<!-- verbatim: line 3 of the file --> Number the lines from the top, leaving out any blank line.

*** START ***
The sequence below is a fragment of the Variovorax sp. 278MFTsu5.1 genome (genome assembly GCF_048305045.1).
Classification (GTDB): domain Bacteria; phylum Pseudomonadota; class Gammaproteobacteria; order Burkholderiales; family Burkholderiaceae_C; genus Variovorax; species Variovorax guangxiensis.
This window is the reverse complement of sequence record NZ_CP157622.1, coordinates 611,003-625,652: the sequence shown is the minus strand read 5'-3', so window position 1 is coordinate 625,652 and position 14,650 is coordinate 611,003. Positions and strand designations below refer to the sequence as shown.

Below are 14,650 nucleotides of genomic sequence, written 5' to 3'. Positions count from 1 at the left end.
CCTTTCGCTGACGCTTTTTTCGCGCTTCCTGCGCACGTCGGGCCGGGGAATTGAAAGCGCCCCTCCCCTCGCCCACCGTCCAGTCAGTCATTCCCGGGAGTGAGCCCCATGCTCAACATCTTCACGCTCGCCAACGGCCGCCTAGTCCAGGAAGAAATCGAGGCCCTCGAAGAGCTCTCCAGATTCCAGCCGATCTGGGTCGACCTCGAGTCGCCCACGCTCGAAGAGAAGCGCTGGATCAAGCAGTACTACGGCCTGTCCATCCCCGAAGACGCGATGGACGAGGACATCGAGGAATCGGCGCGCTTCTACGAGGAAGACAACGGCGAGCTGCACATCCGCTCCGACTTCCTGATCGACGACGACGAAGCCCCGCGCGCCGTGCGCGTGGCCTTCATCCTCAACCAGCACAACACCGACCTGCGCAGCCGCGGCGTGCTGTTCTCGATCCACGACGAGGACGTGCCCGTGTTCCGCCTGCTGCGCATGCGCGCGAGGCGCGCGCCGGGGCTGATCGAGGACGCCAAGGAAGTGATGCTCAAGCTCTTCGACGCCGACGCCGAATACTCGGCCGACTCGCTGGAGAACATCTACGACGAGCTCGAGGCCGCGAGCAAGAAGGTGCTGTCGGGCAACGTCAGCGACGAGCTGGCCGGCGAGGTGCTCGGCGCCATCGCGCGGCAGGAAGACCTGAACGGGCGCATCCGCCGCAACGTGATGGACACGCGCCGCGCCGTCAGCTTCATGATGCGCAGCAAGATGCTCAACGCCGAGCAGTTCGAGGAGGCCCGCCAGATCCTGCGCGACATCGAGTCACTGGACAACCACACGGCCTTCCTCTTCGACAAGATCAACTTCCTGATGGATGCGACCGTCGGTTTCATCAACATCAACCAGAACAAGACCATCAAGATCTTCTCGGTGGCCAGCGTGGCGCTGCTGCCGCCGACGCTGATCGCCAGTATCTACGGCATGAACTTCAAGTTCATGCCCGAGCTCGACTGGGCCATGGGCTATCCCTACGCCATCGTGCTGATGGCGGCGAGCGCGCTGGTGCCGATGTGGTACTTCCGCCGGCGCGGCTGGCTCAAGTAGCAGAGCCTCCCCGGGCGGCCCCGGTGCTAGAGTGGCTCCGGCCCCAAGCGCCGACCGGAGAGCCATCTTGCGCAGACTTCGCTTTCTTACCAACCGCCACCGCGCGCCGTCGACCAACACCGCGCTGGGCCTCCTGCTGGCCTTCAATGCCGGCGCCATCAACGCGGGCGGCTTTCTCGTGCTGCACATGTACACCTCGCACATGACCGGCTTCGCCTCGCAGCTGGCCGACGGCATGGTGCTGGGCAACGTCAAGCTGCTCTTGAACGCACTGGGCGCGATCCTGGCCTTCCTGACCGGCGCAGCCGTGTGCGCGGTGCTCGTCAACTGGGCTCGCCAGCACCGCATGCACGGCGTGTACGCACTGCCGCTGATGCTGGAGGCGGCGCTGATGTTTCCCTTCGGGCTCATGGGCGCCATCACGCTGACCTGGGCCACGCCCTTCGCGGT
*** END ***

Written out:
This window is the reverse complement of sequence record NZ_CP157622.1, coordinates 611,003-625,652: the sequence shown is the minus strand read 5'-3', so window position 1 is coordinate 625,652 and position 14,650 is coordinate 611,003. Positions and strand designations below refer to the sequence as shown.